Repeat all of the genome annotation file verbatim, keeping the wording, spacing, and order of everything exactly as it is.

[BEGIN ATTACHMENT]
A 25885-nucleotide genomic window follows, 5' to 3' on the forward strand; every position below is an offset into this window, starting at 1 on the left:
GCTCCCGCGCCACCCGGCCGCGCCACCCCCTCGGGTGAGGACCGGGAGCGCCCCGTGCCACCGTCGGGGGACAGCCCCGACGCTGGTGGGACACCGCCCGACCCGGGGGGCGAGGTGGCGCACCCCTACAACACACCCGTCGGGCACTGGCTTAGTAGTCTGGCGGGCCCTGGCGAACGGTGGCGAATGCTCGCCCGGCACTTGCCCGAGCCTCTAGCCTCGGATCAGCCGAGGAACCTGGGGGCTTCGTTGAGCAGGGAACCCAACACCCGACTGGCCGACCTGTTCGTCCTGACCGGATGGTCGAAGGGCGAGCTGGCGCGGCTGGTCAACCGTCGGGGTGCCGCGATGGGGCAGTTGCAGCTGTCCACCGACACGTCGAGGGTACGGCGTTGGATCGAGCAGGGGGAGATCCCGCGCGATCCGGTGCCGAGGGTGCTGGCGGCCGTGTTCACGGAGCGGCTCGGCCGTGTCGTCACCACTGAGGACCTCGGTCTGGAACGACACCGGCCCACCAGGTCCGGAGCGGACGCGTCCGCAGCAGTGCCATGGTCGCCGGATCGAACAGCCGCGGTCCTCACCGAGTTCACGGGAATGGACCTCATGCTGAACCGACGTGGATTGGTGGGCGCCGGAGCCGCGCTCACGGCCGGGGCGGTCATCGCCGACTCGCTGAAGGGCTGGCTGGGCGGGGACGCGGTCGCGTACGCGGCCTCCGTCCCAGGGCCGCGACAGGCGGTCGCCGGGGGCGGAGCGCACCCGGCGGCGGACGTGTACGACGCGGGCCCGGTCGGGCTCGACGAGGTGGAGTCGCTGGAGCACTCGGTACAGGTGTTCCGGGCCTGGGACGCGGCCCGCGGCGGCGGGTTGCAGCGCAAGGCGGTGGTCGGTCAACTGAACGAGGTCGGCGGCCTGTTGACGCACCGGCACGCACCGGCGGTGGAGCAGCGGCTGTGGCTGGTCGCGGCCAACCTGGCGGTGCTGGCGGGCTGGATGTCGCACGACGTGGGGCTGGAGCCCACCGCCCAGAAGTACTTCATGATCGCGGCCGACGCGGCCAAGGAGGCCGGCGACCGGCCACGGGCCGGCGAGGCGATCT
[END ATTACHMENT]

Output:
A 25885-nucleotide genomic window follows, 5' to 3' on the forward strand; every position below is an offset into this window, starting at 1 on the left:
GCTCCCGCGCCACCCGGCCGCGCCACCCCCTCGGGTGAGGACCGGGAGCGCCCCGTGCCACCGTCGGGGGACAGCCCCGACGCTGGTGGGACACCGCCCGACCCGGGGGGCGAGGTGGCGCACCCCTACAACACACCCGTCGGGCACTGGCTTAGTAGTCTGGCGGGCCCTGGCGAACGGTGGCGAATGCTCGCCCGGCACTTGCCCGAGCCTCTAGCCTCGGATCAGCCGAGGAACCTGGGGGCTTCGTTGAGCAGGGAACCCAACACCCGACTGGCCGACCTGTTCGTCCTGACCGGATGGTCGAAGGGCGAGCTGGCGCGGCTGGTCAACCGTCGGGGTGCCGCGATGGGGCAGTTGCAGCTGTCCACCGACACGTCGAGGGTACGGCGTTGGATCGAGCAGGGGGAGATCCCGCGCGATCCGGTGCCGAGGGTGCTGGCGGCCGTGTTCACGGAGCGGCTCGGCCGTGTCGTCACCACTGAGGACCTCGGTCTGGAACGACACCGGCCCACCAGGTCCGGAGCGGACGCGTCCGCAGCAGTGCCATGGTCGCCGGATCGAACAGCCGCGGTCCTCACCGAGTTCACGGGAATGGACCTCATGCTGAACCGACGTGGATTGGTGGGCGCCGGAGCCGCGCTCACGGCCGGGGCGGTCATCGCCGACTCGCTGAAGGGCTGGCTGGGCGGGGACGCGGTCGCGTACGCGGCCTCCGTCCCAGGGCCGCGACAGGCGGTCGCCGGGGGCGGAGCGCACCCGGCGGCGGACGTGTACGACGCGGGCCCGGTCGGGCTCGACGAGGTGGAGTCGCTGGAGCACTCGGTACAGGTGTTCCGGGCCTGGGACGCGGCCCGCGGCGGCGGGTTGCAGCGCAAGGCGGTGGTCGGTCAACTGAACGAGGTCGGCGGCCTGTTGACGCACCGGCACGCACCGGCGGTGGAGCAGCGGCTGTGGCTGGTCGCGGCCAACCTGGCGGTGCTGGCGGGCTGGATGTCGCACGACGTGGGGCTGGAGCCCACCGCCCAGAAGTACTTCATGATCGCGGCCGACGCGGCCAAGGAGGCCGGCGACCGGCCACGGGCCGGCGAGGCGATCT